Obama is dissing economic blogs, saying they are unreliable.
The editor of the Aurora Sentinel says that there is "very little real news on blogs".
Time magazine asks "Does the News Industry Deserve a Bailout?", and trumpets the heroic work of mainstream newspapers:
Politicians have every reason to want to see print media fail . . . too many governors and congressmen have lost jobs after newspaper investigations to make the relationship between Fourth Estate and politicians a comfortable one. A neutered press would benefit a number of elected officials.
But the whole debate about blogs versus mainstream media is nonsense.
In fact, many of the world's top PhD economics professors and financial advisors have their own blogs. For example (in no particular order):
And the conclusions of economists who don't have their own blogs are collected by other bloggers and on YouTube videos. For example, this blog rounds up everything Marc Faber says.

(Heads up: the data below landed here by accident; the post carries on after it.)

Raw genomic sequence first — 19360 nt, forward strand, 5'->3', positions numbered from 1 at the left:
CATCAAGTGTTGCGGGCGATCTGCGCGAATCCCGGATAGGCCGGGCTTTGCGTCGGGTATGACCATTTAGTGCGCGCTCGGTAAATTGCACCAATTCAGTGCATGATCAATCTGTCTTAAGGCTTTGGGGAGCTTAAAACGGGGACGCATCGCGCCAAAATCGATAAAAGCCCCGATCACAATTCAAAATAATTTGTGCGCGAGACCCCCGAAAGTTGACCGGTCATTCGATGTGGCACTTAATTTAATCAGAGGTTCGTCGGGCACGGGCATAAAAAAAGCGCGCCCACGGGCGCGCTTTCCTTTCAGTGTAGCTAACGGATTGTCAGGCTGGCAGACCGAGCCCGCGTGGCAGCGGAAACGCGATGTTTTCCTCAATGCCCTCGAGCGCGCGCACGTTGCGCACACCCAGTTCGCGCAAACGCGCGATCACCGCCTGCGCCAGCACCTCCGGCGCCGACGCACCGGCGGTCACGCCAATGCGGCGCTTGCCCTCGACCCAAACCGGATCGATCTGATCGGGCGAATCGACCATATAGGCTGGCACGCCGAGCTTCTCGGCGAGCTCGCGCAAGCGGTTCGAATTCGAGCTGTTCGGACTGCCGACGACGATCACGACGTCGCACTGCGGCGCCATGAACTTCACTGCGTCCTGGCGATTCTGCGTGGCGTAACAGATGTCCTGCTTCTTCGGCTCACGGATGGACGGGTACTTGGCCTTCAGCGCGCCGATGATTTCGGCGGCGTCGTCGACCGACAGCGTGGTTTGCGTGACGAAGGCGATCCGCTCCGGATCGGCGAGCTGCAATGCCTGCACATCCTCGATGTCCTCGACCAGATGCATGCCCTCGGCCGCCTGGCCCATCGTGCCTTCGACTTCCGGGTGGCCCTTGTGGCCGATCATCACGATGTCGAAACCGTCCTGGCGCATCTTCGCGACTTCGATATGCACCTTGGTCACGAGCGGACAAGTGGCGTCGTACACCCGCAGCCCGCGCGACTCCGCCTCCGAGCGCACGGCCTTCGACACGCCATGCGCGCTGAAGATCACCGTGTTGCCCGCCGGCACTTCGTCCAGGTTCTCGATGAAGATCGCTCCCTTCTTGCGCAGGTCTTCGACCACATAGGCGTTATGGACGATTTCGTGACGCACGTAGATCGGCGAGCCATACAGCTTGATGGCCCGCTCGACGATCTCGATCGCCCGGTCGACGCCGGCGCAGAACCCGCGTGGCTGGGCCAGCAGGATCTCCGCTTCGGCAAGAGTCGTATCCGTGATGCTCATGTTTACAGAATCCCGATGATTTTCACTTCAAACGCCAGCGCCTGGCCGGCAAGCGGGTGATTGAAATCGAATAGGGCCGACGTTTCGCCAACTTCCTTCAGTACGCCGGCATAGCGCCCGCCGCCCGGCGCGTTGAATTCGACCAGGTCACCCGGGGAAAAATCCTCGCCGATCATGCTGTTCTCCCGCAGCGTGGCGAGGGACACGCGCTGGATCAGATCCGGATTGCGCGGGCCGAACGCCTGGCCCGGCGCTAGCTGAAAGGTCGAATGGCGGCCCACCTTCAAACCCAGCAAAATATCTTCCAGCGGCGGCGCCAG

The same is true in every other field: politics, science, history, international relations, etc.
So what is "news" . . . what the largest newspapers say it is? Or what independent experts are saying when they write and debate one another?
As blogger Michael Rivero pointed out years ago, mainstream newspapers aren't losing readers because of the Internet as an abstract new medium. They are losing readers because they have become nothing but official stenographers for the powers-that-be, and people have lost all faith in them.
Indeed, only 5% of the pundits discussing various government bailout plans on cable news shows are real economists. Why not hear what real economists and financial experts say?
To the extent that blogs offer actual news and the mainstream media does not, the latter will continue to lose eyeballs and ad revenues to the former.